Increase in Bowl Attendance; Viewership Increases and Ratings

Jan. 10, 2013
For Immediate Release
Football Bowl Association (FBA)

More Than Half of All Bowls Show Increase in Attendance

ORLANDO (FBA) – Eighteen of the 35 Football Bowl Association member bowls had increased attendance during this year’s bowl season. Overall, attendance at bowl games fell 2.4 percent this year compared to the same games last year, the Football Bowl Association announced today.

‘We had some great crowds at many bowls across the country, ‘ said Wright Waters, Executive Director of the Football Bowl Association. ‘Historically, the bowls have averaged close to 50,000 fans in attendance, and this year held true to form.’

The largest crowd of the bowl season belonged to the Rose Bowl Game presented by VIZIO with 93,359 fans in attendance to watch Stanford play Wisconsin. Finishing second in attendance, the AT&T Cotton Bowl Classic had the second-largest crowd in the game’s 77-year history, with 87,025 on hand to watch Heisman Trophy winner Johnny Manziel and Texas A&M knock off Oklahoma.

Fourteen bowl games had crowds in excess of 50,000 and overall, 1,722,833 college football fans attended bowls this season.

‘If you compare bowl game attendance to other sports, including regular season college football, the stats this year measure up to what we are seeing across the country,’ said Waters. ‘There are lots of factors that affect attendance whether it is the state of the economy, weather or the matchups … many things bowls have control over, and many they don’t.’

For more information about the Football Bowl Association, visit

Click here for a printable .pdf version of this release.


Viewership Increases for ESPN Bowl Games

January 10, 2013

BCS National Championship Second Most-Viewed Cable Program Ever, Chick-fil-A Bowl Most-Viewed Non-BCS Bowl on ESPN Ever
Birmingham Tops All Markets

ESPN’s extensive coverage of the 2012-13 college football season – 306 exclusive regular-season games and 33 bowl game telecasts – concluded with multiple viewership highlights, including:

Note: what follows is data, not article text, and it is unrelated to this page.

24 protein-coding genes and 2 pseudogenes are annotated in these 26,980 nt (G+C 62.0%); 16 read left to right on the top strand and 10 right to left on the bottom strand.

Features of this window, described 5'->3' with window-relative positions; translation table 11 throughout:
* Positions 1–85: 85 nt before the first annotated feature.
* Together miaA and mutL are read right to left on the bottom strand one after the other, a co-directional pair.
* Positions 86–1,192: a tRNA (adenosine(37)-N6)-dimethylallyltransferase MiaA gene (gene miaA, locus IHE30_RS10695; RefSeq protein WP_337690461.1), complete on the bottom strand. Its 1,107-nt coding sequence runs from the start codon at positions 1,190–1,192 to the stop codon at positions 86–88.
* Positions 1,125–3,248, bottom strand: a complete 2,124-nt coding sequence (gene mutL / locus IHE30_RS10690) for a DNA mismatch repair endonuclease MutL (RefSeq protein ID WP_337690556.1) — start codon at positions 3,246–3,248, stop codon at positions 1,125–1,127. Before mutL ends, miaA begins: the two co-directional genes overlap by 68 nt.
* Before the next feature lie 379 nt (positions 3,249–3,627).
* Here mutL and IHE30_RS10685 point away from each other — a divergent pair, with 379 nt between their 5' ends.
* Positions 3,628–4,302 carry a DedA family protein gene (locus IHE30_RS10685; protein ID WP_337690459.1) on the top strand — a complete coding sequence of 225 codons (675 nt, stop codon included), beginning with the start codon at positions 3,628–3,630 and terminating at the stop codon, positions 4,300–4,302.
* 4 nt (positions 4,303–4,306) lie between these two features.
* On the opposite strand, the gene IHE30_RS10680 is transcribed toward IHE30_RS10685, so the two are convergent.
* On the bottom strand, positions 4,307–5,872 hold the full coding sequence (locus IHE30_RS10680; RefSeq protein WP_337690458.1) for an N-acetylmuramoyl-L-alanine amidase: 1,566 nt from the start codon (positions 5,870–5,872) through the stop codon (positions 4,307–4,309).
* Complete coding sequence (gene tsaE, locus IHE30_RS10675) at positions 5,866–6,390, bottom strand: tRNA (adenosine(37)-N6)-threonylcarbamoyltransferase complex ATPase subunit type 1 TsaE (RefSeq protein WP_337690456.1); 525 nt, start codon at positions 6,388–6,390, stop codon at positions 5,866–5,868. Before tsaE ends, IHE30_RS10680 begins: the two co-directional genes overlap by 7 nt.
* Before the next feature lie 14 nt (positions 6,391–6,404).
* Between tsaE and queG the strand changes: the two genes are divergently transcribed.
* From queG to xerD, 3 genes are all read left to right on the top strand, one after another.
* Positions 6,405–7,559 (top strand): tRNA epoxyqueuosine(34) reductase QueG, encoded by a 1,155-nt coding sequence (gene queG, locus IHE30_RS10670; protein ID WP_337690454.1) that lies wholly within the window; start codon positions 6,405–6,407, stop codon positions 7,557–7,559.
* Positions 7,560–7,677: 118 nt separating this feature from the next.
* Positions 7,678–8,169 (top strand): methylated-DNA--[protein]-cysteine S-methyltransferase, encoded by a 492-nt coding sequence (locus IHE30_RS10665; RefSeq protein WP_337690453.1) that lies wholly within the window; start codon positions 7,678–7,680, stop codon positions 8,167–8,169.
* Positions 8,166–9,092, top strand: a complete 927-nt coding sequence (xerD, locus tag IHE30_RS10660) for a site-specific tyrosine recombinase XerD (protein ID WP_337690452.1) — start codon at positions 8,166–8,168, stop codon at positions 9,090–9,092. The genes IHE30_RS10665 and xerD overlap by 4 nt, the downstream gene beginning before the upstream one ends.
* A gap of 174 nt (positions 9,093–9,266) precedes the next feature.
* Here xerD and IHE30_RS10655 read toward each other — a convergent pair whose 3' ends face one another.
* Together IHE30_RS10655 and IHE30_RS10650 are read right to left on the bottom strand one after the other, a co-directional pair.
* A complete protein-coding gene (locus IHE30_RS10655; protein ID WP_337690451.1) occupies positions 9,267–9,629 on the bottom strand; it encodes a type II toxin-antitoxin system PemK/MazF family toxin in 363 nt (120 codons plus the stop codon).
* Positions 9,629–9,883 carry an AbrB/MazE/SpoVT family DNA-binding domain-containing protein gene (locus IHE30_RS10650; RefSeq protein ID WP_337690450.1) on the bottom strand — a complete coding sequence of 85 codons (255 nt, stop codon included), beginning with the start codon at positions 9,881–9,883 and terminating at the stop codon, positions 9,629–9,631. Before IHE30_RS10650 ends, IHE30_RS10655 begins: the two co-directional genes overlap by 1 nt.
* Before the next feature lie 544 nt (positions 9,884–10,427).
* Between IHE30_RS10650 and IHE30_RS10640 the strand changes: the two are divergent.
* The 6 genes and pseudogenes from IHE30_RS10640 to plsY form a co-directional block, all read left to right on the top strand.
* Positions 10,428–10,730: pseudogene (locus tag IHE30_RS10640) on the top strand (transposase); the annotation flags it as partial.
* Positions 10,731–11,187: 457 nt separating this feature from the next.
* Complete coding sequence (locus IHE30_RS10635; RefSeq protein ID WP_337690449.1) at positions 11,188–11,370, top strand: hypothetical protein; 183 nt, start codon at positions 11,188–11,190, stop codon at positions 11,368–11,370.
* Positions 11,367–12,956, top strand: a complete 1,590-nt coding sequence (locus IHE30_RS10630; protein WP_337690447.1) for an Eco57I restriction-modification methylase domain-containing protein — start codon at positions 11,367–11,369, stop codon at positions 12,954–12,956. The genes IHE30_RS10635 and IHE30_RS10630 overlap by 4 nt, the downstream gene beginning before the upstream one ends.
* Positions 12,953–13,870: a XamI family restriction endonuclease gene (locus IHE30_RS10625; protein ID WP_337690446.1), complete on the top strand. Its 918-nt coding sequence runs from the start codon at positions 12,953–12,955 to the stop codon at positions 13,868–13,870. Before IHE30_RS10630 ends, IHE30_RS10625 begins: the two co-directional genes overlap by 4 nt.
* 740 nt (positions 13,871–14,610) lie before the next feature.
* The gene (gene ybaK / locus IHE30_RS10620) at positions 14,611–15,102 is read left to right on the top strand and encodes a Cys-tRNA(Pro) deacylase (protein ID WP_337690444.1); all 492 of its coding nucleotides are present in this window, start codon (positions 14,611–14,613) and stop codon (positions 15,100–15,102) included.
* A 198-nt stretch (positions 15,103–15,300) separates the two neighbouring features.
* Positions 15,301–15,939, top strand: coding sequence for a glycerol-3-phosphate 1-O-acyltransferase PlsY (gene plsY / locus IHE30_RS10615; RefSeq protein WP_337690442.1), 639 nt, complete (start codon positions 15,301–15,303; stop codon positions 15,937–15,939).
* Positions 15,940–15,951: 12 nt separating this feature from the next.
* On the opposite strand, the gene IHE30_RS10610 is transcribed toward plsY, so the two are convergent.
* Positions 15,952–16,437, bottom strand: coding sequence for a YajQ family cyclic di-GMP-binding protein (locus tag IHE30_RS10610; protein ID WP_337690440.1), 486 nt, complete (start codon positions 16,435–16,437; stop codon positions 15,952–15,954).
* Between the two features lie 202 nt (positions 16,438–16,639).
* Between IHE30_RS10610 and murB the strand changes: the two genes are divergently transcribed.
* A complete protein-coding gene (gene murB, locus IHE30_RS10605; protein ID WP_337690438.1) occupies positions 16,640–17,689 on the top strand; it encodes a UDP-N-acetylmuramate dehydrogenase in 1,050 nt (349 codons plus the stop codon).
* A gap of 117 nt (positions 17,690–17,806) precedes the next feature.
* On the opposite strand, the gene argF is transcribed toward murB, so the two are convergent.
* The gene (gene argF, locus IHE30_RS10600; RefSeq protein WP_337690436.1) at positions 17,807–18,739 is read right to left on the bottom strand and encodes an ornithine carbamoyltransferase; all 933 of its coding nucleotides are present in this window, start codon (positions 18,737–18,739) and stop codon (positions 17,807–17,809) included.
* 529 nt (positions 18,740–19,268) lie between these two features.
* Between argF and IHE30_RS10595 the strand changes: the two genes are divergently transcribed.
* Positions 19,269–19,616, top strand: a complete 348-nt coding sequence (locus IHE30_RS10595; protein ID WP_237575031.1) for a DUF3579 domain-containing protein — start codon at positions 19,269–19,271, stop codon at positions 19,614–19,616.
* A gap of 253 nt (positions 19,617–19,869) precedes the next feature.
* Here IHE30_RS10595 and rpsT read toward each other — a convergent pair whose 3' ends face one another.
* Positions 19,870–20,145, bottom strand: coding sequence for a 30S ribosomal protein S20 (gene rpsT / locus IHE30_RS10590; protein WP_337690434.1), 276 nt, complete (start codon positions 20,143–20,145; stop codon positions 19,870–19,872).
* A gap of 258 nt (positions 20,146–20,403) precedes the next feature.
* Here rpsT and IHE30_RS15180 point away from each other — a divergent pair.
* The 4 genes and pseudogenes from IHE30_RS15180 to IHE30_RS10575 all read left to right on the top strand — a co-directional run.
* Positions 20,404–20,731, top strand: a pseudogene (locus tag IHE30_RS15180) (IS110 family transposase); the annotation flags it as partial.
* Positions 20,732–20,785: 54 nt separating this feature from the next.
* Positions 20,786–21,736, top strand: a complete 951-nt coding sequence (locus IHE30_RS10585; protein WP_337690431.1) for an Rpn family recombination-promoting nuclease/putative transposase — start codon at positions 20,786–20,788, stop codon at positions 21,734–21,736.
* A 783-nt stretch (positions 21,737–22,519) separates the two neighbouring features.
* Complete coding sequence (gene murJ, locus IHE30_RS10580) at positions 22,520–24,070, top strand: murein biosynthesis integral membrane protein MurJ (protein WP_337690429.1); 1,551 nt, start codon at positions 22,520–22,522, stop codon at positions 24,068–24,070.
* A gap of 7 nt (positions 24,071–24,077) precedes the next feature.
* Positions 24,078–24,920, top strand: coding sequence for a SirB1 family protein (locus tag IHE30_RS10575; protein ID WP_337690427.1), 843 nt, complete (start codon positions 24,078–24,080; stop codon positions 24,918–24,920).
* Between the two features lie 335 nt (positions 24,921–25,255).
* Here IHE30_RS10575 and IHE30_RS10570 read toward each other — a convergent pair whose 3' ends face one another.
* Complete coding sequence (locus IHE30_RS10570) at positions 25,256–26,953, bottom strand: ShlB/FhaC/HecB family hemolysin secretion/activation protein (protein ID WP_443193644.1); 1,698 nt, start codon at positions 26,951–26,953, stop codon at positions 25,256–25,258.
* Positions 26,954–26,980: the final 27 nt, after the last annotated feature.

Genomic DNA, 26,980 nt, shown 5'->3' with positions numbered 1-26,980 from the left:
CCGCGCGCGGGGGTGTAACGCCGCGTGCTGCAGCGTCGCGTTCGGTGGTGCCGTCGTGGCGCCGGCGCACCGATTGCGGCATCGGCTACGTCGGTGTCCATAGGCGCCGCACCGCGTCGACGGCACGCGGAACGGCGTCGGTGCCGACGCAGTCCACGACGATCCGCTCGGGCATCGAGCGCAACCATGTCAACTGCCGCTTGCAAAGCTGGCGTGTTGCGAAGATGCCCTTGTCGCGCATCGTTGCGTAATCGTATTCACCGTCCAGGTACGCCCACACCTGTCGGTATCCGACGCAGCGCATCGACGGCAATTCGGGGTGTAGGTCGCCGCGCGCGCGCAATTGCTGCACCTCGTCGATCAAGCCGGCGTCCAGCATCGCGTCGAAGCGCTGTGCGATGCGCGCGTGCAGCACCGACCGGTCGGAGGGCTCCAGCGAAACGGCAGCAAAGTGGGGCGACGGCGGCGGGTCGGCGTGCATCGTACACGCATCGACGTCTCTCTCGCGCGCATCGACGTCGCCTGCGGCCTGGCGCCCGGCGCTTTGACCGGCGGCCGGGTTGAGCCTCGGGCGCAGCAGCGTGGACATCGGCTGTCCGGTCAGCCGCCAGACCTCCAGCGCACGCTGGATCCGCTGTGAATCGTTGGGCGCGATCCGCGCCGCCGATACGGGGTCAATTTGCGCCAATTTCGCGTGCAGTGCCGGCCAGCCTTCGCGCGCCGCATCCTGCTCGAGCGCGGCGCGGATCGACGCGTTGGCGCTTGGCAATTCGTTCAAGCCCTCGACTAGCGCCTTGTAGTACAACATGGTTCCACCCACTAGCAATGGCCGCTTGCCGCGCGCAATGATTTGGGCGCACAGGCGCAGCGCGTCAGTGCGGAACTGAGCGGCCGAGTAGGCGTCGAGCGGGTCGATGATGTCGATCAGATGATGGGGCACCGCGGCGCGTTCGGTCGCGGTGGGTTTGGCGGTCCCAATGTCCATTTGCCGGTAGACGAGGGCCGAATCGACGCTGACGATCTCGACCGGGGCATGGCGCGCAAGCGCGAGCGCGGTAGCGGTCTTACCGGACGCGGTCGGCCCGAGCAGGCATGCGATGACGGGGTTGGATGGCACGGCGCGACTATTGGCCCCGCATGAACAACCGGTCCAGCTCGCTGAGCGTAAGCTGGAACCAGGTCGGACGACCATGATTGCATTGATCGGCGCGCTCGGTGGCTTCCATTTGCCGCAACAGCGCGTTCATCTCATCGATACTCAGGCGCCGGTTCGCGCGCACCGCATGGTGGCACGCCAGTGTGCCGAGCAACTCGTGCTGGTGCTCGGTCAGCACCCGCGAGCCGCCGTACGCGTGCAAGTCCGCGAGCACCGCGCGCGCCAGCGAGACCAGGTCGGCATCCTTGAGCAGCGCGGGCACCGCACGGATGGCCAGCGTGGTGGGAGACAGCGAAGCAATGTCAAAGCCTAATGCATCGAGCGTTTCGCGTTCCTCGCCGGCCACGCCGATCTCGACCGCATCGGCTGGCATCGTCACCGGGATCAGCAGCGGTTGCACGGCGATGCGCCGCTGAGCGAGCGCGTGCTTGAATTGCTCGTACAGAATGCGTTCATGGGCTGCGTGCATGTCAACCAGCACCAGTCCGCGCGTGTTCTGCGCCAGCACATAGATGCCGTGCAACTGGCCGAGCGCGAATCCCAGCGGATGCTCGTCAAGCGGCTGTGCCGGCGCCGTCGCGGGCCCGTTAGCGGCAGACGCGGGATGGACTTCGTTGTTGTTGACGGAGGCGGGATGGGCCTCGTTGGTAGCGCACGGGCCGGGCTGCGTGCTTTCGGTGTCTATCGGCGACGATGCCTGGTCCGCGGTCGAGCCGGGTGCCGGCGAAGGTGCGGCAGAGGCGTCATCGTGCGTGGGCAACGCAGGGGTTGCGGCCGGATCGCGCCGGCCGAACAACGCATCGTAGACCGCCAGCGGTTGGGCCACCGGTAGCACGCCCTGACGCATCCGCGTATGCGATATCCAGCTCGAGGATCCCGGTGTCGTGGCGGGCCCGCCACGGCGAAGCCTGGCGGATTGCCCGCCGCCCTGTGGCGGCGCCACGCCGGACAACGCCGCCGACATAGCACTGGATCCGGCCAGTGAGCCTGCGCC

[1] The second most-viewed program in cable television history
[2] ESPN’s most-viewed and fourth most-viewed non-BCS bowl games ever
[3] Viewership increases for this season’s BCS bowls and non-BCS bowls over last year
[4] Birmingham averaging a 10.3 metered market rating for the 29 ESPN bowl game telecasts

Bowl Championship Series
ESPN averaged 15,131,000 viewers and a 10.1 household coverage rating (8.8 US rating) for its five BCS bowl game telecasts, a viewership and ratings increase of 7 percent (vs. 14,080,000) and 4 percent (9.8 coverage rating), respectively, over last season.

The BCS schedule was highlighted by the second most-viewed and second highest-rated program (US rating) in cable television history for the season-ending Discover BCS National Championship. The matchup – a 42-14 Alabama win over Notre Dame – averaged 26,380,000 viewers and a 15.1 US rating (17.5 coverage rating).

Most-Viewed Non-BCS Bowl & Post-Season Increase
The 2012-13 season also included two of ESPN’s top four most-viewed non-BCS bowl game telecasts ever with the Chick-fil-A Bowl and Outback Bowl. The Chick-fil-A Bowl New Year’s Eve telecast – a 25-24 Clemson victory over LSU – averaged 8,557,000 viewers (a 5.6 household coverage rating), making it the network’s most-viewed non-BCS bowl ever. The Outback Bowl on New Year’s Day – South Carolina beating Michigan 33-28 – is ESPN’s fourth most-viewed non-BCS bowl ever with an average of 7,583,000 viewers (a 4.9 household coverage rating).